Getting our priorities right: good practice guidance

Updated good practice guidance for all agencies and practitioners working with children, young people and families affected by problematic alcohol and/or drug use.

Appendix 5 - Pre-Birth

Pre-birth in this context includes not only pregnancy but also sexual and reproductive health and planning of pregnancies. Adults using alcohol and/or drugs should be encouraged to think about their plans to have children and to make choices about contraception and avoiding an ill-timed pregnancy. Having a baby is a momentous time in a person's life and adults using alcohol and/or drugs should be supported to make such plans to ensure the best possible medical and social outcomes.

Pregnancy is a crucial time for a woman, who is using alcohol/drugs, and her child. Alcohol or drug use can harm a fetus yet pregnancy can act as a strong incentive to make a positive change to substance using behaviour.

There are conflicting data on safe levels of alcohol consumption (if any) during pregnancy. While total abstinence is safe and heavy and/or binge drinking is hazardous the aim in this context is to help women identify clearly hazardous levels of consumption and to support women to reduce their intake as much as realistically possible.

Effects of drug use on pregnancy

While use of alcohol and drugs occurs throughout the social spectrum the use that is associated with significant ill health in mothers and babies is closely associated with poverty and inequality. Poverty increases the risk of maternal death 20 fold and as well as increasing the risk of stillbirth or subsequent death of the child at all ages, is associated with other risks including increased risks of premature birth, low birth weight, and Sudden Unexplained Infant Death ( SUIDS or cot death). These effects are increased by factors such as poor housing and stress as well as by lifestyles, in particular cigarette smoking. Use of alcohol and other drugs exacerbates these effects. It must be emphasised that ill health in the baby of a woman who uses alcohol or other drugs is not a direct consequence of her use (and certainly cannot be interpreted as a measure of the severity of her drug use). Instead it is important to recognise that care of sick babies is more demanding so women who use alcohol or other drugs will need a lot of support in caring for their babies.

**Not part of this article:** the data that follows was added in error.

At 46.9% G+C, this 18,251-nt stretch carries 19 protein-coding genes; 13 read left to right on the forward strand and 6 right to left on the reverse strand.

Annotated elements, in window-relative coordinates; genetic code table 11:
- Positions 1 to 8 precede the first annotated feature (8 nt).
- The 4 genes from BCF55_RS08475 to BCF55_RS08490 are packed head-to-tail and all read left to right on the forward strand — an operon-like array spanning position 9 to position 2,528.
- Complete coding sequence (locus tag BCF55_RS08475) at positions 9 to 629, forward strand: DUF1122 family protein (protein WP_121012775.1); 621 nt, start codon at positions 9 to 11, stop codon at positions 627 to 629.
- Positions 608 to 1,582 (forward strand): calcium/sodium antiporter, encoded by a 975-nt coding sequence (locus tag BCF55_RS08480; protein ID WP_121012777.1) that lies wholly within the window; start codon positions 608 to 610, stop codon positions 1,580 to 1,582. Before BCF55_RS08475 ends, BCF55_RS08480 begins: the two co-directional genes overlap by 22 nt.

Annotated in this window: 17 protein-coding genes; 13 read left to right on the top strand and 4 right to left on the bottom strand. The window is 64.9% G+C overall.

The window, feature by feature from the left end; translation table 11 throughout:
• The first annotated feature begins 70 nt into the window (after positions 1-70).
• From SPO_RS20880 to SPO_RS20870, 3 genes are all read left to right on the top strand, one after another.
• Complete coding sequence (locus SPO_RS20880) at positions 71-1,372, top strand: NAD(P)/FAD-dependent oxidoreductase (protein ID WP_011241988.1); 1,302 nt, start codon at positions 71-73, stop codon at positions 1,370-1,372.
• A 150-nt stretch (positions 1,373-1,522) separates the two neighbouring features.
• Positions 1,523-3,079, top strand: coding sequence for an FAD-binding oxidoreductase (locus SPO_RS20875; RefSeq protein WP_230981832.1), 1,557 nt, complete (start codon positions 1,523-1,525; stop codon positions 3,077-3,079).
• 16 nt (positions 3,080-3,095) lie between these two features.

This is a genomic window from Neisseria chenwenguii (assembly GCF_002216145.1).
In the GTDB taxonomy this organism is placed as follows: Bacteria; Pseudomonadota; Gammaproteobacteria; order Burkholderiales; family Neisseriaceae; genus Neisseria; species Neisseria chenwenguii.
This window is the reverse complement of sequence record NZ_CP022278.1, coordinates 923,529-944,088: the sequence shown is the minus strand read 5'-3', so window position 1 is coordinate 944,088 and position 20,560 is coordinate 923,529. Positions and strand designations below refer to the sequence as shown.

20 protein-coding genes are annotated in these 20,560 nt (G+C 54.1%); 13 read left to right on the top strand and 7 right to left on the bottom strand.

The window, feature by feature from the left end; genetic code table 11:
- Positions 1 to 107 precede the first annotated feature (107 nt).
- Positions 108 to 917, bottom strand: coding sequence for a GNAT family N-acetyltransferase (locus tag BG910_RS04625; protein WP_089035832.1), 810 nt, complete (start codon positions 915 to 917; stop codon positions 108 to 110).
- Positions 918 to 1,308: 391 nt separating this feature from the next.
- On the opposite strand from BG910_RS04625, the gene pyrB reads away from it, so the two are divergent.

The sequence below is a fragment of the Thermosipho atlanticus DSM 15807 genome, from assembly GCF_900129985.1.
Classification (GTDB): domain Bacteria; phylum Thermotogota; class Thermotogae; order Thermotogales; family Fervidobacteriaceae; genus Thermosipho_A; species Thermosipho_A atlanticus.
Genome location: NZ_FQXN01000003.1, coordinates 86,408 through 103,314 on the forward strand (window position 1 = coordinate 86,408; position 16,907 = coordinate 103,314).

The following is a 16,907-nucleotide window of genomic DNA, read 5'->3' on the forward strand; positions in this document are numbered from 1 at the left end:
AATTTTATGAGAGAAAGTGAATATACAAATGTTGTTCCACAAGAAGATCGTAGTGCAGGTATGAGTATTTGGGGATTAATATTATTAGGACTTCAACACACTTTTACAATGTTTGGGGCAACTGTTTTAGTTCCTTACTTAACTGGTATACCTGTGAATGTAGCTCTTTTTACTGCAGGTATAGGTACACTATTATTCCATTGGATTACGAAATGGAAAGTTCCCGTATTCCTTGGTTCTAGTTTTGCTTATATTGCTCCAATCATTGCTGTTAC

Heroin is short acting and many of the problems associated with its use result from the effects of withdrawal. Withdrawal causes contraction of smooth muscle; this can lead to contraction of the uterine muscle with miscarriage or pre-term labour or to spasm of the placental blood vessels, and consequently, reduced birth weight in babies.

Methadone, the opioid substitute, has a longer lasting effect, thus, eliminating fluctuations in blood levels and creating more minor withdrawals. It does not increase the risk of pre-term delivery. Birth weight is an important factor in long-term health but while methadone may have a small negative effect on birth weight this effect is much less than with other commonly used opiates. Methadone also causes neonatal withdrawal symptoms but there is no evidence these have a long-term effect on the health of the baby. Effective opiate substitution therapy improves pregnancy outcome both directly (by reducing the risk of pre-term labour and low birth weight) and indirectly by stabilising lifestyle, facilitating access to services and improving general health. As with other opiates, benzodiazepines, tobacco and alcohol (and (poor housing as well as other) poverty related factors as discussed above) methadone is associated with an increased risk of cot death but due to the overall health and social benefits the risk from methadone use will be lower than that due to use of other opiates.


There is no good evidence of any benefit deriving from substitution therapy during pregnancy, although, in exceptional circumstances, substitution prescribing begun before pregnancy may be continued. However, detoxification should always be the aim with brief (1 week) reducing cover by prescribed benzodiazepines to prevent maternal convulsions. Evidence suggests there is a slightly increased risk of cleft palate, but the absolute risk remains low and is not obstetrically significant.

There is no reliable evidence that use of benzodiazepines in itself affects pregnancy outcomes, but it is frequently associated with medical and social problems, and consequently, with poorer outcomes (especially low birth weight and premature birth). Use of benzodiazepines by the mother also causes withdrawal symptoms in the new-born baby, and is often associated with longer term behavioural problems. It is not clear to what extent this is due directly to benzodiazepine use per se rather than to impaired parenting secondary to maternal drug use. It is associated with an increased risk of SUIDS.

Amphetamines and Ecstasy

There is no evidence that use of either amphetamines or ecstasy directly affects pregnancy outcomes, although there may be indirect effects due to associated problems. They do not cause withdrawal symptoms in the new-born baby.